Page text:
Back On The Wagon

I haven’t written a blog post in almost three months! This must be rectified.

I’ve been doing a lot of reading lately (current materials: HPMoR, for the third time, and Conceptual Mathematics for the first), and a lot of dashing back and forth between job interviews, and truly spectacular amount of email-writing, but I’ve been doing far too little real programming, so I decided to dip my toes back in the water this evening with something small but useful.

One thing that I think is really cool: PredictionBook is a website that provides a place to record predictions about the future (or about anything unknown to the user) with specific likelihoods, and then track how accurate those predictions actually turn out to be. The results can be surprising! For example, I’m (apparently) more likely to be correct when I only feel 70% confident about a prediction than when I feel 90% confident, which may indicate a lack of self-awareness on my part - though I’m going to hold off judgment until I get a few more samples.

Anyway, PredictionBook is a great and useful website, but I find myself wishing I didn’t have to open a browser to get to it. I spend a lot of my time living in the terminal these days - it’s substantially less distracting - and if I could just type “predict rain 50% tomorrow” or something similar, it might save me a fair bit of time spent instinctively opening Facebook.

So why not? I wrote a super quick-and-dirty command-line tool to post predictions, which is now available for your self-quantifying pleasure. The process consisted, more or less, of inspecting the prediction submission form on the website to get all the field names, bemusedly trying to find my way through the Ruby codebase for the website (fact: I know roughly zilch about Ruby), and finally giving up and deciding to do it in Haskell after all. I’m glad I did! I hadn’t done any HTTP scripting in Haskell before, so this project ended up teaching me more than I’d expected. This is admittedly still a work in progress, for several reasons:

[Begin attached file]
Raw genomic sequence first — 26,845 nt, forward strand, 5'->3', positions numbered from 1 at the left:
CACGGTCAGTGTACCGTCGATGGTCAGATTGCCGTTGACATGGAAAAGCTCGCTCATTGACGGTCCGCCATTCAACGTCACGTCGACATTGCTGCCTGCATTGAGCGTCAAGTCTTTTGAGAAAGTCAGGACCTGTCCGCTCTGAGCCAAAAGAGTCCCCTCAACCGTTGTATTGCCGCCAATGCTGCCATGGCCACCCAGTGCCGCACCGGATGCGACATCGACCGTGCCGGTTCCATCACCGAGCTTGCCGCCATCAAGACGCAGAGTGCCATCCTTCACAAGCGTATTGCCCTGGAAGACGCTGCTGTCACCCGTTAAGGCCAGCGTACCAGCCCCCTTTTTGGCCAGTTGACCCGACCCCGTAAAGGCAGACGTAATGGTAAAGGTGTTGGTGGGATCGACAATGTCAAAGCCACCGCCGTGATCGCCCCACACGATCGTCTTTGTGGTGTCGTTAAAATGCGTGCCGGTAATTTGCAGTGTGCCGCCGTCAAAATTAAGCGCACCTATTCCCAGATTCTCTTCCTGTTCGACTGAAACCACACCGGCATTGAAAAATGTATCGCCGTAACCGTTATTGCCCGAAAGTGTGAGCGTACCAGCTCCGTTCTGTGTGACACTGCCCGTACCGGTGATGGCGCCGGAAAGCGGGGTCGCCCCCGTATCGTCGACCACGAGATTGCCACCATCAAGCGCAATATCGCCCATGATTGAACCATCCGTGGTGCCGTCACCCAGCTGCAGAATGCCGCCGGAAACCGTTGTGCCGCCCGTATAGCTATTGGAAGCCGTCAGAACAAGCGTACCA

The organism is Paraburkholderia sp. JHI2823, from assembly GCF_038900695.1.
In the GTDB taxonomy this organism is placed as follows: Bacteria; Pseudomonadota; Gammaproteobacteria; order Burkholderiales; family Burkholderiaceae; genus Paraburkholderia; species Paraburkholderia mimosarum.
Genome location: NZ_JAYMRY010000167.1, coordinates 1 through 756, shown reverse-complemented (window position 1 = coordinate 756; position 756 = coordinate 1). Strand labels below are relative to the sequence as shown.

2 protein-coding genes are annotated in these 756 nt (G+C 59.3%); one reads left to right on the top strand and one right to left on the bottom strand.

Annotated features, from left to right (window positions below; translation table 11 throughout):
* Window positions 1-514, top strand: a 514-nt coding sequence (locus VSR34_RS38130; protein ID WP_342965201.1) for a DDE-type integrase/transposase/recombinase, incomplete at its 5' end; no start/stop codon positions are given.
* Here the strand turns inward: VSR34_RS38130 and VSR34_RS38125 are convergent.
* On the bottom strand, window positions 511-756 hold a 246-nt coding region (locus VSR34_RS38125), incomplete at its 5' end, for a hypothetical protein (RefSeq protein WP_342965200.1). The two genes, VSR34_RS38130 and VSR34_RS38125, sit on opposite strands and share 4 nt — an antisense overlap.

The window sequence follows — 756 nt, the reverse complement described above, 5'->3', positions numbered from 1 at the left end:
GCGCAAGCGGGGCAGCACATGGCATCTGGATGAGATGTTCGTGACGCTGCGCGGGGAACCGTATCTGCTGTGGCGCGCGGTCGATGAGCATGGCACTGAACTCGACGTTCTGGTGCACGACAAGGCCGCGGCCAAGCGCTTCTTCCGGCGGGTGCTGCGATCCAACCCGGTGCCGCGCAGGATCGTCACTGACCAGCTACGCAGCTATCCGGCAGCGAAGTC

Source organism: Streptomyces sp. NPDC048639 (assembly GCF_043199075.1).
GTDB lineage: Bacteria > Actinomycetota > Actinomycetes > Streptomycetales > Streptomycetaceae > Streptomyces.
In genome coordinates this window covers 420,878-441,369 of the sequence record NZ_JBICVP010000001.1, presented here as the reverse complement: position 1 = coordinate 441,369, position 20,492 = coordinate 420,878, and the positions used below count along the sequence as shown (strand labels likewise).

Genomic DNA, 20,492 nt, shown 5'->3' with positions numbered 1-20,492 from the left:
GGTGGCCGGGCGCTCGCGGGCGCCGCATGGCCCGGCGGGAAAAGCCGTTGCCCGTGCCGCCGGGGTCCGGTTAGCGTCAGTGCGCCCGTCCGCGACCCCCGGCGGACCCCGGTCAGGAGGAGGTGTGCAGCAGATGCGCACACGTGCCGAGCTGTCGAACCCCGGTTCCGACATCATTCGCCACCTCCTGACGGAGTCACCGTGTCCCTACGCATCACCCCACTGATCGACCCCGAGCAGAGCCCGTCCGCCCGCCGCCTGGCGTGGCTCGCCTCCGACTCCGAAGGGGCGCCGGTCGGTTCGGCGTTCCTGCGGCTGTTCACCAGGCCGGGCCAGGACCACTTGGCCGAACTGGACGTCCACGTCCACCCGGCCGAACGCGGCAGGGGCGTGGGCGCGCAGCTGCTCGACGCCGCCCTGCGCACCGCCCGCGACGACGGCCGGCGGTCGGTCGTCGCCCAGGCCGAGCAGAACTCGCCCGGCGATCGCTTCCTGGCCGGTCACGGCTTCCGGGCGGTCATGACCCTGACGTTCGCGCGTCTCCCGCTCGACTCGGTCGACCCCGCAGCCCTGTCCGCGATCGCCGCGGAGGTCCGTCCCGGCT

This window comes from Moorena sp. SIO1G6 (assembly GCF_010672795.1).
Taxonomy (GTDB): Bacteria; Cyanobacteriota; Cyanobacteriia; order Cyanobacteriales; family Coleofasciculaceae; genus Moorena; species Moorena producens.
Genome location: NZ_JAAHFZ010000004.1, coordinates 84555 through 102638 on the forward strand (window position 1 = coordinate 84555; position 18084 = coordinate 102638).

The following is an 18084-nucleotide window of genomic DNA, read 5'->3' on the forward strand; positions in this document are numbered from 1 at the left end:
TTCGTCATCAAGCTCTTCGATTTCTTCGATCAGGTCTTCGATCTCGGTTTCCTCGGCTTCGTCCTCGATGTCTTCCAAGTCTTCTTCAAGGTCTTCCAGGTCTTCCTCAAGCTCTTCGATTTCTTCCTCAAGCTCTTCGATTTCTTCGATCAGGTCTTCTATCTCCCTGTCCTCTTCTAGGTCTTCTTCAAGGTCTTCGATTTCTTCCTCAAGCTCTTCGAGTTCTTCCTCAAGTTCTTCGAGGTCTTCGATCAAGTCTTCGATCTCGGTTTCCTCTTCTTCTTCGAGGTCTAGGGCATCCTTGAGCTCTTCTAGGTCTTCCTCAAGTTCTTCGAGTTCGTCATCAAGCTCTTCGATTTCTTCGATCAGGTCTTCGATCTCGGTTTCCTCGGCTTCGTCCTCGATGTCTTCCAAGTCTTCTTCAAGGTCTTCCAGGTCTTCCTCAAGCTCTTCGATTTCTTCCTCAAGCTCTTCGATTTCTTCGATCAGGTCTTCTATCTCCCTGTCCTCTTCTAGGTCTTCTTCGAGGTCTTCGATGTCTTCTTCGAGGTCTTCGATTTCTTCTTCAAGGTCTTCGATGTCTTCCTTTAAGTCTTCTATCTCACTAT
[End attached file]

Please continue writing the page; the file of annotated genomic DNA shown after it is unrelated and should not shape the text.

1. Sometimes the UUID generator hangs for several times its normal running length, for no reason that I have been able to figure out yet. This is my first time working with random-extras and random-fu (I’ve previously only used System.Random for random number generation in Haskell) and I wonder if there is some subtlety I’m missing in the way /dev/random is being used… But at this point I can no longer get the bug to occur at all. I’m pretty sure that code elves did not come and fix my mistakes while I went to get coffee, so I have to have changed something relevant, but I have absolutely no idea what. Further tinkering to follow.
  2. The way that I’m dealing with authentication here is clearly non-ideal. Few people actually want to retype their username and password every single time. A better approach might be to encrypt it with gpg, then call gpg-agent whenever login info is needed; the choice of whether to leave the system keyring unlocked or retype passwords every time is a fairly personal one, but at least it’d be consistent across a single user’s system.
  3. That’s so many dependencies! How on earth did I write a 72-line program which includes ten lines of import statements? And I’m using fromJust to generate parse URIs from a string rather than constructing them properly. That’s a bit icky.
  4. As the inline comments mention, there are some constraints that should be checked on this side, rather than submitting them to the website and getting maybe-unexpected behavior.
  5. This would definitely not run at all on a Windows machine. Or anything without a /dev/random. I personally wouldn’t give up Linux for love, blood, or money at this point, but it’d still be better to be platform-independent…